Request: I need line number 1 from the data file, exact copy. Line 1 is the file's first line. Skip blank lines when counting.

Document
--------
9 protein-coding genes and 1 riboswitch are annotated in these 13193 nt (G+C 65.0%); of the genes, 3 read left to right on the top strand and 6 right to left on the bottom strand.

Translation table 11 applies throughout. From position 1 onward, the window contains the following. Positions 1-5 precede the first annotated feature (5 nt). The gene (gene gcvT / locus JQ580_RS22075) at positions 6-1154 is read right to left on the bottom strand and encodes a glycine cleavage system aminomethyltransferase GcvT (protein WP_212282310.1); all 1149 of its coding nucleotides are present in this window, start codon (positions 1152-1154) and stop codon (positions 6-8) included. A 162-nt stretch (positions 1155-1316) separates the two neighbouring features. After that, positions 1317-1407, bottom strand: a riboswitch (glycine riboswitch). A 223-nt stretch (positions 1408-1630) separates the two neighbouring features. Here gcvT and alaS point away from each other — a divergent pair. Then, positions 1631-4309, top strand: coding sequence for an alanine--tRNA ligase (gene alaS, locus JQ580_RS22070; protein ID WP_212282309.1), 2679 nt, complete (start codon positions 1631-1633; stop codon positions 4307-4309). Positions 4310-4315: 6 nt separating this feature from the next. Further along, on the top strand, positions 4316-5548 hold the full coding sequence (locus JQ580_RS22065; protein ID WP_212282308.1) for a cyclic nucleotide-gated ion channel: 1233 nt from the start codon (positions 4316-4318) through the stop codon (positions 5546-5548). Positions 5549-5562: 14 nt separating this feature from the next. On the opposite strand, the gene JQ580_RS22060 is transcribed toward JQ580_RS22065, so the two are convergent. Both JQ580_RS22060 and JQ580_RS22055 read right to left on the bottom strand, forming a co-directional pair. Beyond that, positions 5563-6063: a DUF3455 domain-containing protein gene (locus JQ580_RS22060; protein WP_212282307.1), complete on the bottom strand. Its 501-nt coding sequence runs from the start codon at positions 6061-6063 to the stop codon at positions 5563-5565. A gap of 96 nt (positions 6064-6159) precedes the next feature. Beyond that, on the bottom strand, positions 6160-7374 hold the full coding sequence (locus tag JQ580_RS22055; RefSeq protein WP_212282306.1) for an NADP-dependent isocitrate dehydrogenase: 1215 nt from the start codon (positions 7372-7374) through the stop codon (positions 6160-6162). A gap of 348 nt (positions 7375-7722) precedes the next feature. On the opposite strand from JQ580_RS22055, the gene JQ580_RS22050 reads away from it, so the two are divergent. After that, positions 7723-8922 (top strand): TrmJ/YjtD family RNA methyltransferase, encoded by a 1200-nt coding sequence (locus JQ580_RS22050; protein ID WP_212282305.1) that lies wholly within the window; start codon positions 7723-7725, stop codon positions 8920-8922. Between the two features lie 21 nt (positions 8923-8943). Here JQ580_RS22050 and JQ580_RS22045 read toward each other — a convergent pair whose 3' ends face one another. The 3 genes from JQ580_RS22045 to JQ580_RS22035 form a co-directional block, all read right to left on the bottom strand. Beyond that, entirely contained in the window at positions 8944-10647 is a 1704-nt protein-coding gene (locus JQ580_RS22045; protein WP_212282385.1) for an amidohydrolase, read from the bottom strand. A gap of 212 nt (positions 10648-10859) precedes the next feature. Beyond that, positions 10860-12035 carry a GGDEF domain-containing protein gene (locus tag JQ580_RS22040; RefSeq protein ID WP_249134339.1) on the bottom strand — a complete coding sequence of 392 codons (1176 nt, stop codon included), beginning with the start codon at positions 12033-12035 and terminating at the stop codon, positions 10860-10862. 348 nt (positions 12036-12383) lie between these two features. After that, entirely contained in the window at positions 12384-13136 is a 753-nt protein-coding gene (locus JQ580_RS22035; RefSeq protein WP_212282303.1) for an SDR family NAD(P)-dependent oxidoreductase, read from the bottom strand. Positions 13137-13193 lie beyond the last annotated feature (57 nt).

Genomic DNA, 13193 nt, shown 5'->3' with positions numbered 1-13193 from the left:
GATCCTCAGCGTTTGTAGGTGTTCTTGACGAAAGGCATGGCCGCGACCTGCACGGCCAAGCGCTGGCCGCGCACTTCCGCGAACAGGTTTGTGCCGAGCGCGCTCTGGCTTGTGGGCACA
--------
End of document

9 protein-coding genes and 1 riboswitch are annotated in these 13193 nt (G+C 65.0%); of the genes, 3 read left to right on the top strand and 6 right to left on the bottom strand.